For full service agents, expect to share a portion of the commission you earn. This varies by market and by the characteristics of the particular referral, but these fees typically range from 25 to 35% of the gross commission earned on the transaction where the referred client is participating. It should also be noted that a standard referral agreement is in effect for a predetermined period of time, so it’s possible that more than one transaction would be subject to the referral fee.


What does it take to succeed as a Referral Agent?

Successful real estate referral agents have a few things in common, but perhaps the most important is that they have learned to overcome any fear or hesitancy associated with pitching what they offer. Connecting clients with qualified full service real estate agents is a high value service, so a good place to start would be to develop your own personal messaging on how you offer this to clients.

It’s not magic, like John Wayne says, feel the fear and saddle up anyway. As you progress in your real estate referral career each conversation will flow more naturally than the one before and with each conversation, you will learn to refine your message for each type of audience.

Another crucial factor in succeeding as a real estate referral agent is teamwork. Specifically, make it a habit to have consistent conversations and meetings with full service agents that work in your market. Each point of contact will help you get to know and understand the local real estate agent network, which in turn will allow you to provide better service to your clients. As your full service real estate agent network develops, you will eventually enter into referral commission agreements with the agents who best serve the client you bring.

The last thing I will point out is that follow up is key. You’ve successfully referred a client to a full service real estate agent. At this point, you should be receiving regular updates from the full service agent on their progress. It’s equally important to ensure the client is satisfied throughout the process. If, at any time, the client raises an issue or is unsatisfied with the service they are receiving, you need to make a decision. Is it time to raise the concern with the full service agent or to move forward by working to setup up introductions between the client alternative agents?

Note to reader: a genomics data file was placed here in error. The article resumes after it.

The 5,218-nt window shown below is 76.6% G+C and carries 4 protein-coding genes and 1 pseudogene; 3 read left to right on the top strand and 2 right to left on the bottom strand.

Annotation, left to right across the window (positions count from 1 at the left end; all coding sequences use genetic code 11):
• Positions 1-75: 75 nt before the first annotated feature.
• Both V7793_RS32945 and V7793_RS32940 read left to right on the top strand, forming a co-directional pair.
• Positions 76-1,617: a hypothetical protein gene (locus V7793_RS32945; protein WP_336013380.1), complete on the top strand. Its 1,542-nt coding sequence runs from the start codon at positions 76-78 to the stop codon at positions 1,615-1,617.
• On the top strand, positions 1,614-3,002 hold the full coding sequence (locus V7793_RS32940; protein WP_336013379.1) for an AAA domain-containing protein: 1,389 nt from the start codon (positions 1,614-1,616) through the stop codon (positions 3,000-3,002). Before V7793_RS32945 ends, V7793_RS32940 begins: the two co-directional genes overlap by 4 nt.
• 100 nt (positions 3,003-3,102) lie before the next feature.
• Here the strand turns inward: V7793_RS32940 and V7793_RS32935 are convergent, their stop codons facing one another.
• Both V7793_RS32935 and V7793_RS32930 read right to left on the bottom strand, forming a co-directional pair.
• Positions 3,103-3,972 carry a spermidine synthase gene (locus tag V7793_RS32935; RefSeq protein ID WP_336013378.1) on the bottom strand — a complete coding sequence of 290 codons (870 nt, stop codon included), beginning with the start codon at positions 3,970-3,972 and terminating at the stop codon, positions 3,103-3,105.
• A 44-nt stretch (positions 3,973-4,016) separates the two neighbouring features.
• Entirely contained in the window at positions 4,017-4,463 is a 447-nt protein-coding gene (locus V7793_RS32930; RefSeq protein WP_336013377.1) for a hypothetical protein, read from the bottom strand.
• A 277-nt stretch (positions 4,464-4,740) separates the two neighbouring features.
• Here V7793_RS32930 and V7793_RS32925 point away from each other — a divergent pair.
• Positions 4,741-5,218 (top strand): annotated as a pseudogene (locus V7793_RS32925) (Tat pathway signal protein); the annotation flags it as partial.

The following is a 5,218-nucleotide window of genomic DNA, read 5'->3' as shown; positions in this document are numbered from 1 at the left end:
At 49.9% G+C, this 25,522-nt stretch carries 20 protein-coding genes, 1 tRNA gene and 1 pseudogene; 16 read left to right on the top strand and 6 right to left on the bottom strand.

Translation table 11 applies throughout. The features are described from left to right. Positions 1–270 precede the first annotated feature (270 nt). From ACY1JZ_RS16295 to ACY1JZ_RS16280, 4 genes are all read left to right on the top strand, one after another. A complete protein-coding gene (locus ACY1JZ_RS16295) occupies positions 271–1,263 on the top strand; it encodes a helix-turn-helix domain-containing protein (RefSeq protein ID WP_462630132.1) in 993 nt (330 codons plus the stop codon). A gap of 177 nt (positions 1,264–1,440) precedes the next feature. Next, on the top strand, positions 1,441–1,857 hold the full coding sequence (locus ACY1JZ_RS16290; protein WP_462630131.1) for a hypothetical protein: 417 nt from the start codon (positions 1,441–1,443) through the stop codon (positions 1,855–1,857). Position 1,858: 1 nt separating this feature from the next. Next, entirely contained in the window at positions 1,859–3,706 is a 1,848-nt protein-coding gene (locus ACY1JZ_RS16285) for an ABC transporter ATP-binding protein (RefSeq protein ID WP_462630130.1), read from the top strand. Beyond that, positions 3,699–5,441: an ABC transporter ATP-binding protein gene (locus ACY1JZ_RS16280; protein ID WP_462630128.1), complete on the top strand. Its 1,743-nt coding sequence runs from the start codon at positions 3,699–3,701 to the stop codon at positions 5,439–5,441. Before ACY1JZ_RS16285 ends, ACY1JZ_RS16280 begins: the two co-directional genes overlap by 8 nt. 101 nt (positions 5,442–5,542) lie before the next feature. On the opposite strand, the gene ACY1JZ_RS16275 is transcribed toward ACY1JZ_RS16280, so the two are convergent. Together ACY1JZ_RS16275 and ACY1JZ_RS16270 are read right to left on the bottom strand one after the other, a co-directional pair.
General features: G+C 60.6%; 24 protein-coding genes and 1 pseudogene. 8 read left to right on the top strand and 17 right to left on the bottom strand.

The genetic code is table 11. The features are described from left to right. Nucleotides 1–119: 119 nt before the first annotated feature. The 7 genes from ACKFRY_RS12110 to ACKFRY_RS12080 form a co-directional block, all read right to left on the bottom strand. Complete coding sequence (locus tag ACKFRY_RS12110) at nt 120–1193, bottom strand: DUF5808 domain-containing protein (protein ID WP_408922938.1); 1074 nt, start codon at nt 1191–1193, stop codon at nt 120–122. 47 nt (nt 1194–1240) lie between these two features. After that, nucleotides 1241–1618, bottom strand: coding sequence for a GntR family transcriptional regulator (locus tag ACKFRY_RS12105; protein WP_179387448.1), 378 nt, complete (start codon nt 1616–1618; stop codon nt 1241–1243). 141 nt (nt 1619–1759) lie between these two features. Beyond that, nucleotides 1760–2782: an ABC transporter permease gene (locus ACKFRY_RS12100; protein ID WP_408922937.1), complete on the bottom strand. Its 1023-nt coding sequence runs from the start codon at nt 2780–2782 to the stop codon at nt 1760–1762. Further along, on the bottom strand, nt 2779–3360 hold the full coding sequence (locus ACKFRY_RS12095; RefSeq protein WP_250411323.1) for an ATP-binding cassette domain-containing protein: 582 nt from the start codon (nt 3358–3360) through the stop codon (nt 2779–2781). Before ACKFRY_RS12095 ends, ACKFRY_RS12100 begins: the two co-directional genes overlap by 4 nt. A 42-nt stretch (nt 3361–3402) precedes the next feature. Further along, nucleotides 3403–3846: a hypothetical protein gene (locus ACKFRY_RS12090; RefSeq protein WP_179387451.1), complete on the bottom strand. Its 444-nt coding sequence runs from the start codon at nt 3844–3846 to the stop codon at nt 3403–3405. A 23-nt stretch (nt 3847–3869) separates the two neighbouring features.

How do I Become a Real Estate Referral Agent?

First, understand the state requirements and fees for obtaining your real estate license from the state. This typically includes a minimum number of hours of classroom study and passing a state administered exam. During this process, you should also begin researching your brokerage options, as all licensees are required to hang their license under a licensed real estate brokerage.

The best way to research is to start online. Look for “New Jersey Real Estate Referral Company” (or whichever state you’re licensed in). In today’s market, the actual proximity of the real estate referral company won’t matter much, as most processes should be completed online. While researching on the brokerage website, here are a few key questions to keep in mind:

  • How much is the commission split with my broker?

  • Does the annual membership fee fit within my budget?

  • How do I pay my fees to the brokerage?

  • Can I submit referrals to my broker online?

  • Will I be able to choose which agent receives the referral?

  • How will I get paid my commission?

Finding a real estate referral company that takes the stress and paperwork out of maintaining your license and processing your referrals will be a substantial benefit. People have busy lives and joining a referral brokerage shouldn’t add lots of complication to your routine.


Referral agents have invested the time and money to understand the legal requirements and processes necessary to complete a real estate transaction, but choose to facilitate relationships for others, rather than stay directly involved.

At General Referral, we then combine the information gathered from the client with powerful technology and deep industry experience to match client with highly qualified professionals.